Rice, Anne Estelle 1877-1959 American, Flowers
Rice, Anne Estelle 1877-1959 American, Flowers. 20 x 16 ins., (51 x 42 cms.), Oil on Canvas, Stamped verso AER and singed in ink by David Drey, the artist's son, the picture was almost certainly painted in the 1920s. Portrait of Anne Estelle by J.D.Fergusson, Hat with Bird, 1907. Central Panel of Wanamaker Panels by Rice, 1911.
Provenance: James O'Connor and David Drey organised an exhibition of Anne Estelle's work in the Fosse Gallery, Stow on the Wold in 1986, when each painting was stamped AER, because Rice had a habit of not signing her paintings. Only a few were actually signed by David Drey for this exhibition. Anne Estelle had previously held an exhibition at Browse and Darby in 1985. Rice had been almost completely forgotten in her own country, until a major exhibition of her paintings was held at the Hollis Taggart Gallery in New York in 1997, after one of the directors saw some information about an exhibition of her work held at Emscote Lawn School organised by Jonathan Riley and Gillian Drey. The gentleman was seated on the loo when he picked up Country Life and saw the article.
Since then she has been accepted as one of the colourists, though still does not receive the critical acclaim she deserves. Her paintings have been dominated by her relationship in Paris with that hugely overrated painter, JD Ferguson. People forget that Anne Estelle won the prestigious first prize at the Salon d'Autome ahead of Matisse and other famous painters twice. Her work in Paris was wonderfully vibrant and strong. She left to live in England after marrying an English art critic, Raymond Drey, in 1913. Fortunately her work remained strong and vigorous until the twenties, after which it began to tail off in vitality with the humdrum pressures of family life. Like so many married women artists of her day, such as Stella Steyn, it was very difficult to remain vital and inspired in a life dominated by domesticity.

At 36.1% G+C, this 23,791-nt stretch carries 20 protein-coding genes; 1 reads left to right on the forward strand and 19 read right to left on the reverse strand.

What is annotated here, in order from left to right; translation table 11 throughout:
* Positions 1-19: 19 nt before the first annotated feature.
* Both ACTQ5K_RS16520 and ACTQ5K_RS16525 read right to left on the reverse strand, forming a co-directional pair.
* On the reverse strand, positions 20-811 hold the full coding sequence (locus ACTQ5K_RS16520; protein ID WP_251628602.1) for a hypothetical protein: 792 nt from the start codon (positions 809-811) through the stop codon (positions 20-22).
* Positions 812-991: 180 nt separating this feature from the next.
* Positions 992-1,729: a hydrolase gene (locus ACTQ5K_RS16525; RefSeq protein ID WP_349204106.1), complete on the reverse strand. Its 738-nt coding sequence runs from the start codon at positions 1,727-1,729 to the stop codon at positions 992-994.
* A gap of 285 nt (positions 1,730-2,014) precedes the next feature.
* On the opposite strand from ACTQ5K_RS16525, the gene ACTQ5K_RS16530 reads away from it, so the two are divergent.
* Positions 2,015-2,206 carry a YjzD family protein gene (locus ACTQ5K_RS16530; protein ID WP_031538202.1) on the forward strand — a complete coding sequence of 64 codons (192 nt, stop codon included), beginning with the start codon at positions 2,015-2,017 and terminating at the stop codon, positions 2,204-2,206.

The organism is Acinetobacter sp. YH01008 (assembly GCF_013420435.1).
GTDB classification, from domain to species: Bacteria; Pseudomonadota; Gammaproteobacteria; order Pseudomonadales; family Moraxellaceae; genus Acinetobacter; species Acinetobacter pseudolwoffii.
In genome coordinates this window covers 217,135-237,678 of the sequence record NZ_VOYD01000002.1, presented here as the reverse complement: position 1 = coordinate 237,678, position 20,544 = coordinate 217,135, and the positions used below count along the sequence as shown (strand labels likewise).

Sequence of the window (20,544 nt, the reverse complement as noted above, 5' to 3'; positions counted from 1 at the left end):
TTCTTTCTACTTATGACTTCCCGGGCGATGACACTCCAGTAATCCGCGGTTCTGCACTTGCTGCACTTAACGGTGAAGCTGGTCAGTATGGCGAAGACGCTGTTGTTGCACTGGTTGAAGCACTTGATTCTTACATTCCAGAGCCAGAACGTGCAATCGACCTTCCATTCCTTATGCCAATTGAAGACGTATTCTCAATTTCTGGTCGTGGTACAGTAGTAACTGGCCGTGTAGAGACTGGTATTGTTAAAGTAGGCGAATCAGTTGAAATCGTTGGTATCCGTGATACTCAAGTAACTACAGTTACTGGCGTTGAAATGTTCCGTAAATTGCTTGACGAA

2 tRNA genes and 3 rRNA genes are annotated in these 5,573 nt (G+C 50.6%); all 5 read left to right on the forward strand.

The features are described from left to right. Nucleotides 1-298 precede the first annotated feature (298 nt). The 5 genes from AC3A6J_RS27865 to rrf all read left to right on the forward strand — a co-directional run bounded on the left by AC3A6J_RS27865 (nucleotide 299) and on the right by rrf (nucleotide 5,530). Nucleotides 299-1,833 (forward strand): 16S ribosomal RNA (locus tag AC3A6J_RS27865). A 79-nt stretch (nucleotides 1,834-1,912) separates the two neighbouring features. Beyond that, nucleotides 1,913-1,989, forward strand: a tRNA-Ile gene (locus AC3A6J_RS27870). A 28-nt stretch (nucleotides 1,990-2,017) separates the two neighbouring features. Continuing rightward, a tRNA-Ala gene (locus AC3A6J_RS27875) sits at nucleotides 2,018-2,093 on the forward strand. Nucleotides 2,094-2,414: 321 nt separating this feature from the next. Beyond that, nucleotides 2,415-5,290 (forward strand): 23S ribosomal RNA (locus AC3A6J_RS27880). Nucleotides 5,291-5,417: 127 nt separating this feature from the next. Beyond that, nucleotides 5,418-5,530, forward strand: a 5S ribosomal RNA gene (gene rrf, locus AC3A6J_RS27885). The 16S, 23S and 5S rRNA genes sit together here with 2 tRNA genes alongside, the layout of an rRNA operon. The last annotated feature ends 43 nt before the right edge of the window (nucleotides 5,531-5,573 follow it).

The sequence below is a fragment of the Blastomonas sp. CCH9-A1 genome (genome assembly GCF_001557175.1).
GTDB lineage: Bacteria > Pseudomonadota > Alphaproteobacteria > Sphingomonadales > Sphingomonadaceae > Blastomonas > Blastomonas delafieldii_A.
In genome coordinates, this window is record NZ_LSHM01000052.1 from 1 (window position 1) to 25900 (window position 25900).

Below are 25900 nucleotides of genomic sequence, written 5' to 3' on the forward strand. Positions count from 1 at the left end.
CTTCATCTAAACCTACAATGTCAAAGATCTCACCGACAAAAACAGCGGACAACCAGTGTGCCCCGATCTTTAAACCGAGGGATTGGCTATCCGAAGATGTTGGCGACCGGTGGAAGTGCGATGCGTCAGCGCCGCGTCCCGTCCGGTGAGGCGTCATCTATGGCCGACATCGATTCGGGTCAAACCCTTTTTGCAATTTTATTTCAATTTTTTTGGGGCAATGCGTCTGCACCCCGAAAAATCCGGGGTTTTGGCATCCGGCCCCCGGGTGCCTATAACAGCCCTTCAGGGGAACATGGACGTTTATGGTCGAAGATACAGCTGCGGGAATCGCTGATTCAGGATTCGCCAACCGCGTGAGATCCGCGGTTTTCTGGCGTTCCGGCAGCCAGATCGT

Much misinformation has been written about Anne Estelle Rice. Anne Estelle was born at Conchohocken, Manayunk near Philadelphia. After a brief period of study at the Philadelphia Academy of Fine Arts, followed by work as an illustrator for the North American and magazines such as Saturday Evening Post, and book illustration, she was commissioned by Rodman Wanamaker of the Philadelphia Department Store to go to Paris with her friend Elizabeth Dryden, who for many years designed covers of Vogue, to deal with the Paris scene of opera, race meetings, ballet, theatres etc. The literary side of the commission was assigned to Elizabeth. The illustrations to her articles were the part of Anne Estelle Rice. The two girls worked harmoniously together on this assignment from 1906 evidently to the satisfaction of their employer, because two years later Anne was entrusted with the execution of eight huge mural paintings in the manner of Watteau for the Wanamaker shop, each measuring 30 ft. by 25ft.
Anne Estelle was a beautiful lively young woman who fitted into the Paris art scene very easily. Her friend and writer, Katherine Mansfield, described her as '.... bronze-coloured with light periwinkle eyes', and testified to the warmth of her personality, 'You know she is an exceptional woman - so gay, so abundant - in full flower just now and really beautiful to watch. She is so healthy and you know when she is happy and working she has great personal 'allure' - physical 'allure'. I love watching her. There are certain people who do make me feel loving, warm hearted, tender, and like children feel. Anne is one.' Anne painted a very good portrait of Katherine Mansfield which hangs in the gallery in Wellington, New Zealand.
Anne Estelle soon met and had a strong relationship with the Scottish artist, J.D.Fergusson, who had visited Paris for a number of years. It has been assumed that Fergusson was very much the dominant partner artistically
Auction Date: December 2016